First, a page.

• Literature – Beyond “the book and the big anthology” (Armani) – “Literature is words that there are not only well-known in classics but deal with issues that are universal all around the world” (Logan) – Multiculturalism: “one of the really dynamically interesting things that you can, as a feature of classrooms today” (Harley)

• Race and gender – not as influential as one may think – Gender – almost a non-factor

• Education – a much larger issue – Advanced education – complicates the issue (Dylan, Emery, Morgan) – Academic background – shapes the conversation (Bailey, Harley, Kennedy)

• Life and Experiences – Teaching abroad (Bailey, Guadalupe, Kennedy) • Affecting views of literacy and English

• Our children – Meaning sons, daughters, and students

• What are we reading? – Canonical and multicultural texts? – Online and print texts? – Traditional and alternative genres? (Jacobs, 2007)

• Why are we reading? – – – – –

Decoding? Critical thinking? Agency? (García & Willis, 2001) Power? (A. Luke, 2003; Macedo, 1994) Our surroundings?

• What are we writing? – Digital vs print texts? (Damico & Riddle, 2006; Drouin & Davis, 2009; Leu, et al, 2007, 2009) – Genres and styles? – Multimodal texts?

• For whom are we writing? – – – –

The teacher? Ourselves? All around us? Audience and publication?

• What are we speaking about? – Role of orality? – Topics and issues? – Our and our students’ voices?

• What kind of literacy do we want for our students? – Productivity? – Citizenship? – Advocacy? (Morrell, 2008)

• What do we mean by “literacy” (in English and Spanish)? – Transcending school-sanctioned ideas – From alfabetización and lecto-escritura to literacidad (Mora, 2010, 2011) – What should multiple literacies mean for us? – Ideological model for Colombia? – Literacy and biliteracy in regards to official, dominant, and indigenous languages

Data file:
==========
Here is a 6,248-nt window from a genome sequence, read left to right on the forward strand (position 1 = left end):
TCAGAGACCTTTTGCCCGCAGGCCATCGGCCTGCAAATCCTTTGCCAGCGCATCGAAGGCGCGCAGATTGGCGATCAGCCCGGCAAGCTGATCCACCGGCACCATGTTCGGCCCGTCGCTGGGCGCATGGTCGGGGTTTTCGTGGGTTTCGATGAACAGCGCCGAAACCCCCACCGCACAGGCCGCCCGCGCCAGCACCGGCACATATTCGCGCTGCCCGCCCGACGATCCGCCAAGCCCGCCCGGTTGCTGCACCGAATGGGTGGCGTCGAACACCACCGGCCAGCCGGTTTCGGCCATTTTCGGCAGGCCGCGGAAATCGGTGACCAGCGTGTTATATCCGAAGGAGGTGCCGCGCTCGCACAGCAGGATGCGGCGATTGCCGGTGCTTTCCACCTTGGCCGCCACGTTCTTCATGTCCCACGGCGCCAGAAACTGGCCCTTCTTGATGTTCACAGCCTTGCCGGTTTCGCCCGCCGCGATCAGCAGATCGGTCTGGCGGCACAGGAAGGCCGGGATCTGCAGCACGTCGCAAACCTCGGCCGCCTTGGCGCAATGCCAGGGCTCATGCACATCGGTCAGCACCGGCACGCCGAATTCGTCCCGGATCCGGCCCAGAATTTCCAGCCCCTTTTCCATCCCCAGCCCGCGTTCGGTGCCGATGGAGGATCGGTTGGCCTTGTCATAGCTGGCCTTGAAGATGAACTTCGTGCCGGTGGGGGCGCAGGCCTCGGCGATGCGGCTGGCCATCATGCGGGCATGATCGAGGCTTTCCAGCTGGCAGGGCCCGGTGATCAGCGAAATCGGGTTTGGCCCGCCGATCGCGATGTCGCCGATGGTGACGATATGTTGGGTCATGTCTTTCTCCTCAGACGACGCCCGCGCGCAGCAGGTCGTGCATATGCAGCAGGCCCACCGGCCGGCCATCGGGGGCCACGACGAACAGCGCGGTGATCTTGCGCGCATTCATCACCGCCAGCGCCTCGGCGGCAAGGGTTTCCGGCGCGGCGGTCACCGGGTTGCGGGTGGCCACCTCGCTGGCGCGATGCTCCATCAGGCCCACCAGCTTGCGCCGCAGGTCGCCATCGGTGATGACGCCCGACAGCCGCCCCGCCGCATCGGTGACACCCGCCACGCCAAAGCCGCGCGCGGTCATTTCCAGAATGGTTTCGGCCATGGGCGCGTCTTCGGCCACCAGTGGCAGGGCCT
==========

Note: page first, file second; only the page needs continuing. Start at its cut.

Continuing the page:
• Literacy within policy – Predominant paradigm(s)? – Kinds of reading and writing? – Kinds of literacy practices? – In and out of school? (Hull & Schultz, 2001) – Biliteracy within bilingual policy proposals?

• What are dominant paradigms in the discourse and curriculum in – Schools? – Teacher education programs?

• What kind of messages do teacher educators send about literacy? – Binary? Continuum? – Overlaps? – Goals?

• What are we doing regarding literacy? – Conversations in methods and language courses? (Jones & Enriquez, 2009) – Practices? (Kist, 2000, 2007; Lankshear & Knobel, 2003) – Professional development? (C. Luke, 2003)

• What influences teachers and teacher educators? – Evolution? – Affecting factors? – Education?

• Literacy to me – A much broader concept now than 15 years ago – It continues evolving – A lot of questions remain

• The invitation – To continue the conversations we all started in this ELT Conference – To keep asking questions about literacy – To engage our colleagues and students in this conversation

Literacy can very well be an instrument of liberation as much as it has been an instrument of oppression. Ultimately, if we believe in empowerment, in a better education, in better human beings, we all need to take a stand about what we want “the word and the world� to look and be like for our children and our world.

RaĂşl A. Mora, Ph.D. Reference list available online at

Understanding what literacy is and where it comes from  

Raul A. Mora